The SNP’s response to Theresa May is to continue the fight against her heartless austerity cuts and to stand up for us



‘There is much that the Scottish Government is doing to reduce the impact of poverty and inequality and there is much in Scotland that can be celebrated and learned from.

 This is a quote from the UK Royal College of Paediatrics and Health (RCPCH) in January 2017 at: . I wrote a longer piece on the wider issues at:

 Since then we’ve had the visit from the PM to lecture us on a range of matters in which she has proven herself utterly incompetent in England. The SNP have, wisely, remained above comment and, yesterday, acted to mitigate the effects of the Tory Government’s further attacks on the poor and to further justify the praise of the RCPCH. The press release is so strongly worded, unlike the recent weaker release on the state of the economy, that I’ve just listed its main elements below:

 £58 million to combat UK Government’s welfare cuts.

Almost £58 million will be spent mitigating the harmful impact of the UK Government’s welfare cuts on households across Scotland.

The £7.7 million increase in funding for Discretionary Housing Payments (DHPs) next year comes as the Scottish Government takes full responsibility for DHP funding, including £18.5 million transferred from the Department of Work and Pensions as part of a negotiated 3 year settlement.

The £57.9 million made available to local authorities will be split as follows:

  • £47 million to fully mitigate the bedroom tax for more than 70,000 households – up from £45.4 million.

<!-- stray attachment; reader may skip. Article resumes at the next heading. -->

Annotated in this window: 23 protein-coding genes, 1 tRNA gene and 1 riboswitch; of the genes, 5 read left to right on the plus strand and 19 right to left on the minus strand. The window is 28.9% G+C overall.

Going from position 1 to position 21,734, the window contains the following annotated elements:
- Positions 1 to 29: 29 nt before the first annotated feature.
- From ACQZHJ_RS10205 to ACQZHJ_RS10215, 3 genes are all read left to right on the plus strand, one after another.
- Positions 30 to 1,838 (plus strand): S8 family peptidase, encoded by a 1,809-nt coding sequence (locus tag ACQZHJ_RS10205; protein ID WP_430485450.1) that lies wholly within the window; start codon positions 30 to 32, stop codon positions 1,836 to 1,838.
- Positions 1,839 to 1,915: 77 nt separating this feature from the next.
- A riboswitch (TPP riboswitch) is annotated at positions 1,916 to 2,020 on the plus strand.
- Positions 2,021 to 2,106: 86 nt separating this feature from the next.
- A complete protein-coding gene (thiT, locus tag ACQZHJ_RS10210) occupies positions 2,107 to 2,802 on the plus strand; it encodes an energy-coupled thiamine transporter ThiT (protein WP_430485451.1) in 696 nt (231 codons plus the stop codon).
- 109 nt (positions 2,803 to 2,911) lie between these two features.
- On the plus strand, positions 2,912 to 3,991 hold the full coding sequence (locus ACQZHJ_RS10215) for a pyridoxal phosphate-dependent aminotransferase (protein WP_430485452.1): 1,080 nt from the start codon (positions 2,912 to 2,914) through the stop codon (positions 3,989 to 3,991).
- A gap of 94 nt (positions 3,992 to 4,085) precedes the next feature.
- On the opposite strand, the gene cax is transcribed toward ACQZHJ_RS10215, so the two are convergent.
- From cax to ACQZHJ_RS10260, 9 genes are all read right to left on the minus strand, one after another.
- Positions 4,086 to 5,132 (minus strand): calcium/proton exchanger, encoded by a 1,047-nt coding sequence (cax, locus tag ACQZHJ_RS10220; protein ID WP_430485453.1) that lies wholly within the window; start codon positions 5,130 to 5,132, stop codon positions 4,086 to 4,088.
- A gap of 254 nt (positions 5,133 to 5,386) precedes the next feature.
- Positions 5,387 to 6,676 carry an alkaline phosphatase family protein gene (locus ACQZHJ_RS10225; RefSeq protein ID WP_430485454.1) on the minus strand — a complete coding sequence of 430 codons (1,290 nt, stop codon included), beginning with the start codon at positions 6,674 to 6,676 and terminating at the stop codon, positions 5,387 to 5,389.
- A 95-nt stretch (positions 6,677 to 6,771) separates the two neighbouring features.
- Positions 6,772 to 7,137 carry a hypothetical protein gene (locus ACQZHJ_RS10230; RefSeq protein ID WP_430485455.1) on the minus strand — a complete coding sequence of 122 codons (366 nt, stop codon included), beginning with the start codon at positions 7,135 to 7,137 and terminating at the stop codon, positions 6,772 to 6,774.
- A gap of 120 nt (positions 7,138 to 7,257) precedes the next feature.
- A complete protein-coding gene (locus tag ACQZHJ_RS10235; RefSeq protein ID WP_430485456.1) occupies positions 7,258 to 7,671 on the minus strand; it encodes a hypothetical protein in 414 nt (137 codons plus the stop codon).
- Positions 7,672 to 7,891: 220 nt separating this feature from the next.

• £10.9 million, up from £4.8 million, to help mitigate other UK Government policies such as the Benefit Cap and Local Housing Allowance rates.

 Social Security Minister Jeane Freeman has written to all local authorities confirming their funding for the coming year. She said:

“We realise how damaging the UK Government’s punitive policies are, particularly the bedroom tax. That is why we have taken action to ensure DHPs are available to all affected households so no one has to pay it and we are committed to abolishing it as soon as practically possible.”

“We want to protect low income families and households across Scotland which is why we have increased the funding available in the first year we have had full responsibility for Discretionary House Payments. However we would much rather be using this money to positively lift people out of poverty.

“It is abundantly clear the approach the UK Government is taking to welfare is causing real damage and pushing people into poverty. We will continue to stand up for families across Scotland fight any further damaging UK welfare changes.”

The press release also reminds us that, since 2013, 321 000 DHP awards have been made.

That the vast majority of Scottish people, minus the handful listening to Theresa at the conference, are right behind the SNP’s progressive policies has already been demonstrated in a research survey for the House of Commons which said:

‘An independent Scotland would be able to use a wider set of fiscal levers – taxes and benefits – to address inequality concerns. But would the Scottish electorate support greater progressivity? Scots are more likely than English voters to think the gap between high and low incomes is too large (78% v. 74%); are more likely to support government efforts at redistribution (43% v. 34%); are more likely to say that social benefits are not high enough (6.2% v. 3.6%); and more likely to say that unemployment benefits are too low and cause hardship (22% v. 18%). (23)

State of the Nation’: Social Mobility and Child Poverty Commission, presented to House of Commons December 2015 at:


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